Lawyers Condemn Outdated Statements of Malcolm’s Men As Reflecting a 1950’s View of Women and Low-Paid Workers.

April 3, 2017 supermarket-art

Australian Lawyers for Human Rights (ALHR) has concerns about the federal government’s submission to the Fair Work Commission Annual Wage Review 2017. The government has argued that an increase in the minimum wage is an inefficient way to address relative living standards or the needs of the low-paid.

The government’s view is misguided and risks entrenching further inequalities for lower-paid workers generally, and in particular women and young people, who are overrepresented in lower paid jobs. The government has suggested that minimum wage increases will only have a modest impact on the overall gender pay gap, and is a ‘blunt instrument’ for remedy. ALHR Co-Chair of the Women and Girls’ Rights Subcommittee, Anna Kerr, points outs that “this clearly ignores the fact that women are more likely to rely on the minimum wage and that decisions regarding the minimum wage will disproportionately impact on women.” Contrary to the government’s assertions, research findings have demonstrated that minimum wage adjustments favourable to workers can help reduce the gender pay gap.

Dr Rita Shackel, ALHR Co-Chair of the Women and Girls’ Rights Subcommittee, points out that “the government has also asserted that many low-wage jobs are ‘temporary’ however, international studies suggest this trajectory does not necessarily hold true for all demographics – with middle-aged women and single mothers among the groups that may experience less wage progression. Migrant women may also face particular challenges in gaining higher-paid work.” Women generally have less upward mobility in employment compared to men. The government’s misplaced assumptions about the transitory nature of low-paid work totally ignore the gendered nature of employment mobility and systemic discrimination that women may face.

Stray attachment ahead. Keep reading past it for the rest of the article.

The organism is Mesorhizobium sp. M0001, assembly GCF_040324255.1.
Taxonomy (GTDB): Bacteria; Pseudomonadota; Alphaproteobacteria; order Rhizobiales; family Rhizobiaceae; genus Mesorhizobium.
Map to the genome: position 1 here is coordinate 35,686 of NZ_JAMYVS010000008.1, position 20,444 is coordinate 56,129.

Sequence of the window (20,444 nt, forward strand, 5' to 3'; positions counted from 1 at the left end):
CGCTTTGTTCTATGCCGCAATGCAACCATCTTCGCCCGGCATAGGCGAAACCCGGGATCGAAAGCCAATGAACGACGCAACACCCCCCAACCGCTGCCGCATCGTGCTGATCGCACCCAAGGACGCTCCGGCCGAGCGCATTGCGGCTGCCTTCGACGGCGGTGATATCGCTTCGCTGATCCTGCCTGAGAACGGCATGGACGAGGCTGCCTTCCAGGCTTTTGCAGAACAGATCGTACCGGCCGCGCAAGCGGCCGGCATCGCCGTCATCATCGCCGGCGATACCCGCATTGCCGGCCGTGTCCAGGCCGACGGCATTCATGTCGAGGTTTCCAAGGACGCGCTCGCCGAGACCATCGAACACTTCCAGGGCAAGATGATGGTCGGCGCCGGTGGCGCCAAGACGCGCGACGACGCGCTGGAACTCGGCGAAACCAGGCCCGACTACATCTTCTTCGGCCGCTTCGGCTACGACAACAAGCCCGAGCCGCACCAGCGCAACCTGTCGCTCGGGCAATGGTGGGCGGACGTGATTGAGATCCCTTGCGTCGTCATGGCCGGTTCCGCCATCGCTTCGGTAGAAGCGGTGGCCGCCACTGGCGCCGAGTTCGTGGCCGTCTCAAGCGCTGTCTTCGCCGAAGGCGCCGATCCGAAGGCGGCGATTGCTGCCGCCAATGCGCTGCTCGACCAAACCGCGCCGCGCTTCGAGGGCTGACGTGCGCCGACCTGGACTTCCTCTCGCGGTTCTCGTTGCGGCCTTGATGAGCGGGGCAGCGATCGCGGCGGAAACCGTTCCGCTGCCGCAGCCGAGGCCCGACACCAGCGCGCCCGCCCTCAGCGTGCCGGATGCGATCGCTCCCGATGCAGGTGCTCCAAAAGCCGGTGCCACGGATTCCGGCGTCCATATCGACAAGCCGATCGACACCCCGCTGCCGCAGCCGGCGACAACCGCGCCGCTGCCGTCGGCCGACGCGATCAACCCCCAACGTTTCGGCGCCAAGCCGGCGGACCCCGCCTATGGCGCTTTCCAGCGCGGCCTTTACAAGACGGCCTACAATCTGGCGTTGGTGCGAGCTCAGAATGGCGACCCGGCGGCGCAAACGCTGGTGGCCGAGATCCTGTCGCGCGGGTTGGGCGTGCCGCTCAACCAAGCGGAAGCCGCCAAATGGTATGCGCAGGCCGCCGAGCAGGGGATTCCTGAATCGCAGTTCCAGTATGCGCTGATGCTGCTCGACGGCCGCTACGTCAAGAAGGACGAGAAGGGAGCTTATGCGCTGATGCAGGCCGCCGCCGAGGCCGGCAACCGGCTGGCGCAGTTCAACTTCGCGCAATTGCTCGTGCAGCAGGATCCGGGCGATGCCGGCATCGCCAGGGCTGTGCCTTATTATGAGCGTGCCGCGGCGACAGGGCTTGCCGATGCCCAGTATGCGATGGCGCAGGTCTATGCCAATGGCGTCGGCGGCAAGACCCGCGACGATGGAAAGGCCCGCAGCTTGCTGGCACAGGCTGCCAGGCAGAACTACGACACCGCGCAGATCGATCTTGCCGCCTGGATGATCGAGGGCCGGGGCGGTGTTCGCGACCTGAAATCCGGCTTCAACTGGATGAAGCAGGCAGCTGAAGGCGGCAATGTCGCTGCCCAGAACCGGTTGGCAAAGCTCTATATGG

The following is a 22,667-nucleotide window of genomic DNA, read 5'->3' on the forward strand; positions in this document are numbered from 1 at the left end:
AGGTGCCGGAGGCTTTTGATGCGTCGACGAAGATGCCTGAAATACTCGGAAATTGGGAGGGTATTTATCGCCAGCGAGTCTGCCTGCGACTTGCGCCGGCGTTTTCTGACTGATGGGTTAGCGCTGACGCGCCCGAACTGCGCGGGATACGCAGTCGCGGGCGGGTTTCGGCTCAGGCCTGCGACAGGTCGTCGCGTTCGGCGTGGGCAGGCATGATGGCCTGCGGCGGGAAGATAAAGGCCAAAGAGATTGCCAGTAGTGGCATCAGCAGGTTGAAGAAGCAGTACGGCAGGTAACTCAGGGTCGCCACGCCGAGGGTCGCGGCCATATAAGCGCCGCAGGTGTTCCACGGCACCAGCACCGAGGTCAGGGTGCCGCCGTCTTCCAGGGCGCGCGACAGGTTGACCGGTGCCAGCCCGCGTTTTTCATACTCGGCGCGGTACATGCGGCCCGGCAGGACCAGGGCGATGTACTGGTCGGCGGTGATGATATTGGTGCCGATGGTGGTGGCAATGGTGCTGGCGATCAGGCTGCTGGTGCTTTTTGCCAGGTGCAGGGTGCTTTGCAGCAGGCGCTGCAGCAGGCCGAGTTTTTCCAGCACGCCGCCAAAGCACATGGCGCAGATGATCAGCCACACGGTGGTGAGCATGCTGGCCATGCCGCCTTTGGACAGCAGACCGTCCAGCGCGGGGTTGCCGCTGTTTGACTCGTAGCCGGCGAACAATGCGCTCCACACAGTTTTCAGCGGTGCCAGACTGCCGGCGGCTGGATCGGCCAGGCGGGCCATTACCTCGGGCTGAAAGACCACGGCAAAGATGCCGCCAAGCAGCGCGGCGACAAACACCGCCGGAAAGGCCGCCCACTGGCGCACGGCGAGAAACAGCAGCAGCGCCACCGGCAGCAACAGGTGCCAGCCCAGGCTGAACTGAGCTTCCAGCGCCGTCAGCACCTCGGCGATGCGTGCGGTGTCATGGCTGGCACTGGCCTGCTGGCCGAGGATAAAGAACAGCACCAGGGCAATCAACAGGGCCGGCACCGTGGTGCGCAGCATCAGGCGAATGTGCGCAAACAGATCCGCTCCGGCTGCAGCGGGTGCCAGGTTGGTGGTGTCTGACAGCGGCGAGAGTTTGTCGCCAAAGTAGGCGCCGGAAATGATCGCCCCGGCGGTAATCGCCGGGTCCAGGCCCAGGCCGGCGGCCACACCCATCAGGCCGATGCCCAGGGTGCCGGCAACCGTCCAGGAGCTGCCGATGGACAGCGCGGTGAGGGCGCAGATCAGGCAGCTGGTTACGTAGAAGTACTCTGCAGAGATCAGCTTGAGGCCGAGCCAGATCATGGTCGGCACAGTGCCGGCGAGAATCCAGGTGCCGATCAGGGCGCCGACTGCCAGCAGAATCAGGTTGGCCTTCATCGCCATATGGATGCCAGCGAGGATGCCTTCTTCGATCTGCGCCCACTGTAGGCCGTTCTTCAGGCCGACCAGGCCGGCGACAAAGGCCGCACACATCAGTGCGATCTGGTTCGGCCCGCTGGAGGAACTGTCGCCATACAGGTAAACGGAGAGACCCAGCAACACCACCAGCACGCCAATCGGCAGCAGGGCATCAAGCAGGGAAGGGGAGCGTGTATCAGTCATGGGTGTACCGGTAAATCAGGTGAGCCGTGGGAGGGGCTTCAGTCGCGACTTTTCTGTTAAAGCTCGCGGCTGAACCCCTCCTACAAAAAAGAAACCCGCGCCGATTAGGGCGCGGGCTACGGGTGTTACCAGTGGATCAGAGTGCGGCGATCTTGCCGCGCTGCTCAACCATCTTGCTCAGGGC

The government’s framing of low-wage earners in high-income households is also deeply concerning. The government has suggested that “low-paid workers are more likely to be young, female, single or without children”, and that they have “varied levels of living standards and household income, with nearly half in the top 50 per cent of household income.” According to the government this means minimum wage increases will also be “directed to well-off households”. Anna Kerr warns, “these statements are dangerous and are unacceptable and adopt a retrogressive and reductive view of women, according them status only as an extension of their partner. This view fails to respect women’s autonomy and agency.”

ALHR calls on the government to further consider the potential harm caused to low-paid workers generally by their submissions to the Fair Work Commission, and recognise the gendered nature of employment and women’s needs consistent with obligations under the UN Convention on the Elimination of All Forms of Discrimination against Women.

To arrange an interview with Dr Rita Shackel or Anna Kerr please contact Matt Mitchell on 0431 980 365 or media@alhr.org.au